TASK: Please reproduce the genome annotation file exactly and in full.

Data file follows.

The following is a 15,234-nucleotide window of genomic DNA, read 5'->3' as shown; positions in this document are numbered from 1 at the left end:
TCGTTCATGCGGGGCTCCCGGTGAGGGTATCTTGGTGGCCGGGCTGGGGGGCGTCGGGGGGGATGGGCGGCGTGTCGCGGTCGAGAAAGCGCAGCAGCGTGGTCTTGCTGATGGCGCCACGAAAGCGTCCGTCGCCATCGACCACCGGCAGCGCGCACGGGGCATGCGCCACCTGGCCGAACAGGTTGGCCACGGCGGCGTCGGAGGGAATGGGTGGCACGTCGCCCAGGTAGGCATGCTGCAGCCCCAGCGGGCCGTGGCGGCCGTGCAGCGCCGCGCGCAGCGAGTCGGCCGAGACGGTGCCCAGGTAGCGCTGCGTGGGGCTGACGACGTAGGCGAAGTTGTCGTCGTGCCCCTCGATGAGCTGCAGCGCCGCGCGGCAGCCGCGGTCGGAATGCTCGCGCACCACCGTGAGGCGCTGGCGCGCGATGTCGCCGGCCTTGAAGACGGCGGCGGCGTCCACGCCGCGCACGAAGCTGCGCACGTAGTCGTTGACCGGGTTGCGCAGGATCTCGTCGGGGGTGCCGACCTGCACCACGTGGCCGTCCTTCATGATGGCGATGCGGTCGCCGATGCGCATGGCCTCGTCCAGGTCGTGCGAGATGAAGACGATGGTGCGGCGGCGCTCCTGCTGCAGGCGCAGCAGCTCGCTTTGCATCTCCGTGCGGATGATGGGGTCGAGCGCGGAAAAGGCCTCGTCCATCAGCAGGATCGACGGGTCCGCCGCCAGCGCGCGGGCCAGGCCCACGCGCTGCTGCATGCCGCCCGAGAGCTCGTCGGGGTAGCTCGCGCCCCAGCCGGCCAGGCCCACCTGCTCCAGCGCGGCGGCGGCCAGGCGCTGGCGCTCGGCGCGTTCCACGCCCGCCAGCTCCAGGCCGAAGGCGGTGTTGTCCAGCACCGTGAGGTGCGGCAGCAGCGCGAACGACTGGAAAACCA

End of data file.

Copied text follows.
The following is a 15,234-nucleotide window of genomic DNA, read 5'->3' as shown; positions in this document are numbered from 1 at the left end:
TCGTTCATGCGGGGCTCCCGGTGAGGGTATCTTGGTGGCCGGGCTGGGGGGCGTCGGGGGGGATGGGCGGCGTGTCGCGGTCGAGAAAGCGCAGCAGCGTGGTCTTGCTGATGGCGCCACGAAAGCGTCCGTCGCCATCGACCACCGGCAGCGCGCACGGGGCATGCGCCACCTGGCCGAACAGGTTGGCCACGGCGGCGTCGGAGGGAATGGGTGGCACGTCGCCCAGGTAGGCATGCTGCAGCCCCAGCGGGCCGTGGCGGCCGTGCAGCGCCGCGCGCAGCGAGTCGGCCGAGACGGTGCCCAGGTAGCGCTGCGTGGGGCTGACGACGTAGGCGAAGTTGTCGTCGTGCCCCTCGATGAGCTGCAGCGCCGCGCGGCAGCCGCGGTCGGAATGCTCGCGCACCACCGTGAGGCGCTGGCGCGCGATGTCGCCGGCCTTGAAGACGGCGGCGGCGTCCACGCCGCGCACGAAGCTGCGCACGTAGTCGTTGACCGGGTTGCGCAGGATCTCGTCGGGGGTGCCGACCTGCACCACGTGGCCGTCCTTCATGATGGCGATGCGGTCGCCGATGCGCATGGCCTCGTCCAGGTCGTGCGAGATGAAGACGATGGTGCGGCGGCGCTCCTGCTGCAGGCGCAGCAGCTCGCTTTGCATCTCCGTGCGGATGATGGGGTCGAGCGCGGAAAAGGCCTCGTCCATCAGCAGGATCGACGGGTCCGCCGCCAGCGCGCGGGCCAGGCCCACGCGCTGCTGCATGCCGCCCGAGAGCTCGTCGGGGTAGCTCGCGCCCCAGCCGGCCAGGCCCACCTGCTCCAGCGCGGCGGCGGCCAGGCGCTGGCGCTCGGCGCGTTCCACGCCCGCCAGCTCCAGGCCGAAGGCGGTGTTGTCCAGCACCGTGAGGTGCGGCAGCAGCGCGAACGACTGGAAAACCA